TiVo was made for Michael Katsidis.
You may not have heard much of Katsidis, because he rarely has appeared on American television. Katsidis is not the best fighter in the world, not what one would call smooth, graceful or athletic.
But if you're one of those who refer to boxing as the fight game, who genuflects at the mere mention of the Hagler-Hearns fight, then Katsidis is your guy.
He's a modern-day Jake LaMotta, a guy who plunges forward throwing punches regardless of what is coming back. And Katsidis' next chance to do just that is Saturday when he fights Joel Casamayor for a lightweight title at the Morongo Casino in Cabazon, Calif., in a bout that will be televised on HBO's Boxing After Dark.
Casamayor is the 1992 Olympic gold medalist from Cuba who, along with light heavyweight champion Bernard Hopkins, knows all the dirty tricks. In fact, I swear Casamayor might confuse boxing with soccer, considering the way he uses his head in every fight.
Katsidis is going to get busted up. He's going to take punishment.
He'll eat a few lefts, undoubtedly will be butted, and probably will be elbowed. That's simply par for the course for a Casamayor opponent. But you know what? Katsidis still will be moving forward, firing punches.
"When I get out there, I see this as nothing less than a fight for my life," said Katsidis, a member of the 2000 Australian Olympic boxing team who is 23-0 as a pro. "When you strip everything else away, that's what this is. I'm fighting for my life."
It's almost galling to hear boxers – yes, boxers, not fighters – refer to themselves as warriors these days. Too many of them have gotten the idea that it's chic to say they plan to fight to the death.
But Katsidis? He's a rare one who actually might mean it.
It's hard to say how good Katsidis really is. He has faced decidedly second-rate opposition in his brief career, with his most significant wins coming over Graham Earl and Czar Amonsot – neither of whom have ever been mentioned in the same sentence with the word great.
Earl had Katsidis down in their bout for the WBO interim lightweight title on Feb. 17, 2007, in London. Katsidis was nearly out on his feet.
But Katsidis staved off defeat by gritting his teeth, firing punches and forcing Earl to quit.
"Boxing chose me; I didn't choose boxing," Katsidis said. "And I believe if you're going to be a fighter, you go in there and you fight. That's what they pay you for and that's what the people are there to see. I feel like the most important thing to do is to fight beginning to end."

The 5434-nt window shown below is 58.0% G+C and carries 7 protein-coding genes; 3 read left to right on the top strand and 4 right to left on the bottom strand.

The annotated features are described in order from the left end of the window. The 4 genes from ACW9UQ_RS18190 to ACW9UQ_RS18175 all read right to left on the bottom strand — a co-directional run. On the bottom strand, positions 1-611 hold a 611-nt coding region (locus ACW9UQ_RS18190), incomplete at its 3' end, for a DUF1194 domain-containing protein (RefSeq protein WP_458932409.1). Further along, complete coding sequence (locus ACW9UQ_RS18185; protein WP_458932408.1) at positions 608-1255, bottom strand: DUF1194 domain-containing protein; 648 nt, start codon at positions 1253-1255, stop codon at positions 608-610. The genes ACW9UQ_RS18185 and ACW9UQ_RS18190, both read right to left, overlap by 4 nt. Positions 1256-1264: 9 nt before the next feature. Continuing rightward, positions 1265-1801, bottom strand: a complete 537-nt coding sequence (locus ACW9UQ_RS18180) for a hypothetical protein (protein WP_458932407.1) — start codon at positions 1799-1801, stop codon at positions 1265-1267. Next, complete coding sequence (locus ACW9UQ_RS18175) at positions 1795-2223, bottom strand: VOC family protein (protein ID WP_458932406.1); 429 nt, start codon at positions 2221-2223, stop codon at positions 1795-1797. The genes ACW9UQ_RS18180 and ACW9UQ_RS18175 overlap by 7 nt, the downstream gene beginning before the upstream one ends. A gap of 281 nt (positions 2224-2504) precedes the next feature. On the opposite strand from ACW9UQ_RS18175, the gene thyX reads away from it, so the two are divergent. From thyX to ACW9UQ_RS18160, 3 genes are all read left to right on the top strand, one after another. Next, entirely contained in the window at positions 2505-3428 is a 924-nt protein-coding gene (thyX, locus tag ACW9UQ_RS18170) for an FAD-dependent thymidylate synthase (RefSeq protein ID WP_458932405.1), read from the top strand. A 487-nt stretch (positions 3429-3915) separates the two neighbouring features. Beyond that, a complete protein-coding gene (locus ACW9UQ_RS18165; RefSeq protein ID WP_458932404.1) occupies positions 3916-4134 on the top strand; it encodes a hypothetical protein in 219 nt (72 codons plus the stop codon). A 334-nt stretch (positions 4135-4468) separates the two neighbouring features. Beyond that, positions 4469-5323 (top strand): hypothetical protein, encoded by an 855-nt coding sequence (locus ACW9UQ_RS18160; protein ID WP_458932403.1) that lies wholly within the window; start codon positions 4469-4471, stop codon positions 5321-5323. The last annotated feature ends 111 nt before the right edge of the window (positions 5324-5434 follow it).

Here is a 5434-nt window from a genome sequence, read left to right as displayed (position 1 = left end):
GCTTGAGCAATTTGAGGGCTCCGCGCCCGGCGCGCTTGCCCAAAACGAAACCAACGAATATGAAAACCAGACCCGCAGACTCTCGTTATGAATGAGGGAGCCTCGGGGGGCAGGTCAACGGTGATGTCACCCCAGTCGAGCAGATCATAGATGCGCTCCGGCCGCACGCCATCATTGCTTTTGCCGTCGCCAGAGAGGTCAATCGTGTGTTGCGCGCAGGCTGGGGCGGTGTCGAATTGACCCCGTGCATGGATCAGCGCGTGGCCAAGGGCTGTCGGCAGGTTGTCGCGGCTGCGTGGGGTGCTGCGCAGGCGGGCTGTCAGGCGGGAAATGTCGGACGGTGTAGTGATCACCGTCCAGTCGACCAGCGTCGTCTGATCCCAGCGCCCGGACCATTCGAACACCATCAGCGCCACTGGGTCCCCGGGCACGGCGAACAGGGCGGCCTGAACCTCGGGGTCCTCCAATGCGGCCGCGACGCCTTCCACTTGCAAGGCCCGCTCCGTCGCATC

He throws wide punches and is vulnerable to short, hard shots down the middle. He's usually open for the uppercut on the inside – a punch that Casamayor is so good at he ought to patent.
But Katsidis has worked hard in the gym to correct those problems, and long-time friend, trainer and manager Brendon Smith believes he's vastly improved.
"He works as hard to get ready as he does when he's fighting," Smith said. "And I think each time out, you've seen a different Michael. He's added something each time. He's just getting better fight by fight. I believe you'll see the best Michael you've seen against Casamayor."
The Katsidis-Casamayor bout will be televised in conjunction with the replay of the epic slugfest last week between Manny Pacquiao and Juan Manuel Marquez. It's worth watching HBO on Saturday simply to see that sensational bout.
But if anyone can upstage that show, it's Katsidis. He chuckles at the mention of it, but concedes he's going to give it a show.
"The lightweight division is fantastic now and there are so many great, great fighters, that you know pretty much whenever you get in there that you're going to have a very big task in front of you," he
said. "I know that. I have all the respect in the world for Casamayor. How could I not? Look at what the guy has done. He commands your respect simply by what he has done these years.
"It's good for me to be fighting him, because that is what gets me up and gets me to be my best. A lot of people are daunted by the big fight. But me, that's what I need. The bigger and better the fight, the more I am into it. I thrive on that."
And fans should thrive on watching. Michael Katsidis is must-see TV.
It's hard to say whether Katsidis will win, because it's unclear how much Casamayor has left. And we've never seen Katsidis in the ring with a world-class opponent.
Regardless, this fight is going to be exciting for however long it lasts and Katsidis is going to make you say wow at least once during the fight.